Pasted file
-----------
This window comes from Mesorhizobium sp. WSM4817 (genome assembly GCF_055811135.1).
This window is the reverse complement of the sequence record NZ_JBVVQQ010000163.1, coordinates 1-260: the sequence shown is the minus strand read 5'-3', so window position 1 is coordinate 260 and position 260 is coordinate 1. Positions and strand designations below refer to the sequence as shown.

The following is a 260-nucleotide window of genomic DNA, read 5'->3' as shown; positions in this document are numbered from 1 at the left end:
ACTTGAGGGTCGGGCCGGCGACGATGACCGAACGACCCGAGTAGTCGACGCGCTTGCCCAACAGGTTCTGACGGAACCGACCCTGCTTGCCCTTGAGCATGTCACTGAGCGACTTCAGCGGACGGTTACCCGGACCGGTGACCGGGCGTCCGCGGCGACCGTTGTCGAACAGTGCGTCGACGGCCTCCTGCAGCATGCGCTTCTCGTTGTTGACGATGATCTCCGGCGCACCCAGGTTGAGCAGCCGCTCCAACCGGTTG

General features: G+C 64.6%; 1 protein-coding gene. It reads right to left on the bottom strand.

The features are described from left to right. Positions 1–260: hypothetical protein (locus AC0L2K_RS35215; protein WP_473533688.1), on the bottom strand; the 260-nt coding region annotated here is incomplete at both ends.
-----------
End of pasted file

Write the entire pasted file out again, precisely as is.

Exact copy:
This window comes from Mesorhizobium sp. WSM4817 (genome assembly GCF_055811135.1).
This window is the reverse complement of the sequence record NZ_JBVVQQ010000163.1, coordinates 1-260: the sequence shown is the minus strand read 5'-3', so window position 1 is coordinate 260 and position 260 is coordinate 1. Positions and strand designations below refer to the sequence as shown.

The following is a 260-nucleotide window of genomic DNA, read 5'->3' as shown; positions in this document are numbered from 1 at the left end:
ACTTGAGGGTCGGGCCGGCGACGATGACCGAACGACCCGAGTAGTCGACGCGCTTGCCCAACAGGTTCTGACGGAACCGACCCTGCTTGCCCTTGAGCATGTCACTGAGCGACTTCAGCGGACGGTTACCCGGACCGGTGACCGGGCGTCCGCGGCGACCGTTGTCGAACAGTGCGTCGACGGCCTCCTGCAGCATGCGCTTCTCGTTGTTGACGATGATCTCCGGCGCACCCAGGTTGAGCAGCCGCTCCAACCGGTTG

General features: G+C 64.6%; 1 protein-coding gene. It reads right to left on the bottom strand.

The features are described from left to right. Positions 1–260: hypothetical protein (locus AC0L2K_RS35215; protein WP_473533688.1), on the bottom strand; the 260-nt coding region annotated here is incomplete at both ends.